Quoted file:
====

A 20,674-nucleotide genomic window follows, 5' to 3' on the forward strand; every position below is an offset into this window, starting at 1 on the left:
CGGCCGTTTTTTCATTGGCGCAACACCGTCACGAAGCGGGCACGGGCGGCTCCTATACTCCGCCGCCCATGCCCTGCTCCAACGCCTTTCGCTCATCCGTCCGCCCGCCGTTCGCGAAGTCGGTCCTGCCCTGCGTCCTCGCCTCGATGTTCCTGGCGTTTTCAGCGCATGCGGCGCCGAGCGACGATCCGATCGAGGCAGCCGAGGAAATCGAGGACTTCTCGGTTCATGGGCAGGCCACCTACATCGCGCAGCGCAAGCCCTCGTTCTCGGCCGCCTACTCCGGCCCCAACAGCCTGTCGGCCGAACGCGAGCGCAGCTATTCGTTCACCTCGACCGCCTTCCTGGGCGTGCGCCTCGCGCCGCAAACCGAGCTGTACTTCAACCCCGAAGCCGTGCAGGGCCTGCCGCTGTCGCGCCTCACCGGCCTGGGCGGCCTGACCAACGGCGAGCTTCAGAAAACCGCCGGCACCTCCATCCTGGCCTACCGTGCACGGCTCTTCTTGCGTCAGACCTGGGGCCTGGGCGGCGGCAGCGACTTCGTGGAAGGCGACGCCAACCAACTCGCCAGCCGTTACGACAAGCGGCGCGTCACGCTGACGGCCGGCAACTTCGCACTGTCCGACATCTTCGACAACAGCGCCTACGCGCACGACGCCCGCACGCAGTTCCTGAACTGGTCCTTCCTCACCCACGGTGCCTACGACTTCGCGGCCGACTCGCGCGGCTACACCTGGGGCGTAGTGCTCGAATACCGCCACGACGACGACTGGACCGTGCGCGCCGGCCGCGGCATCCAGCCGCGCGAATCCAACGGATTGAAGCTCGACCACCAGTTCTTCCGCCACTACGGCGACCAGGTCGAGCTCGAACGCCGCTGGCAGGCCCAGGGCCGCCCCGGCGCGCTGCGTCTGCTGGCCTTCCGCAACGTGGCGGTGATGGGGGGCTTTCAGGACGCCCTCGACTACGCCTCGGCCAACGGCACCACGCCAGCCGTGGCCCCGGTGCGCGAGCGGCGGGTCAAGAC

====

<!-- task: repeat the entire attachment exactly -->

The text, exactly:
A 20,674-nucleotide genomic window follows, 5' to 3' on the forward strand; every position below is an offset into this window, starting at 1 on the left:
CGGCCGTTTTTTCATTGGCGCAACACCGTCACGAAGCGGGCACGGGCGGCTCCTATACTCCGCCGCCCATGCCCTGCTCCAACGCCTTTCGCTCATCCGTCCGCCCGCCGTTCGCGAAGTCGGTCCTGCCCTGCGTCCTCGCCTCGATGTTCCTGGCGTTTTCAGCGCATGCGGCGCCGAGCGACGATCCGATCGAGGCAGCCGAGGAAATCGAGGACTTCTCGGTTCATGGGCAGGCCACCTACATCGCGCAGCGCAAGCCCTCGTTCTCGGCCGCCTACTCCGGCCCCAACAGCCTGTCGGCCGAACGCGAGCGCAGCTATTCGTTCACCTCGACCGCCTTCCTGGGCGTGCGCCTCGCGCCGCAAACCGAGCTGTACTTCAACCCCGAAGCCGTGCAGGGCCTGCCGCTGTCGCGCCTCACCGGCCTGGGCGGCCTGACCAACGGCGAGCTTCAGAAAACCGCCGGCACCTCCATCCTGGCCTACCGTGCACGGCTCTTCTTGCGTCAGACCTGGGGCCTGGGCGGCGGCAGCGACTTCGTGGAAGGCGACGCCAACCAACTCGCCAGCCGTTACGACAAGCGGCGCGTCACGCTGACGGCCGGCAACTTCGCACTGTCCGACATCTTCGACAACAGCGCCTACGCGCACGACGCCCGCACGCAGTTCCTGAACTGGTCCTTCCTCACCCACGGTGCCTACGACTTCGCGGCCGACTCGCGCGGCTACACCTGGGGCGTAGTGCTCGAATACCGCCACGACGACGACTGGACCGTGCGCGCCGGCCGCGGCATCCAGCCGCGCGAATCCAACGGATTGAAGCTCGACCACCAGTTCTTCCGCCACTACGGCGACCAGGTCGAGCTCGAACGCCGCTGGCAGGCCCAGGGCCGCCCCGGCGCGCTGCGTCTGCTGGCCTTCCGCAACGTGGCGGTGATGGGGGGCTTTCAGGACGCCCTCGACTACGCCTCGGCCAACGGCACCACGCCAGCCGTGGCCCCGGTGCGCGAGCGGCGGGTCAAGAC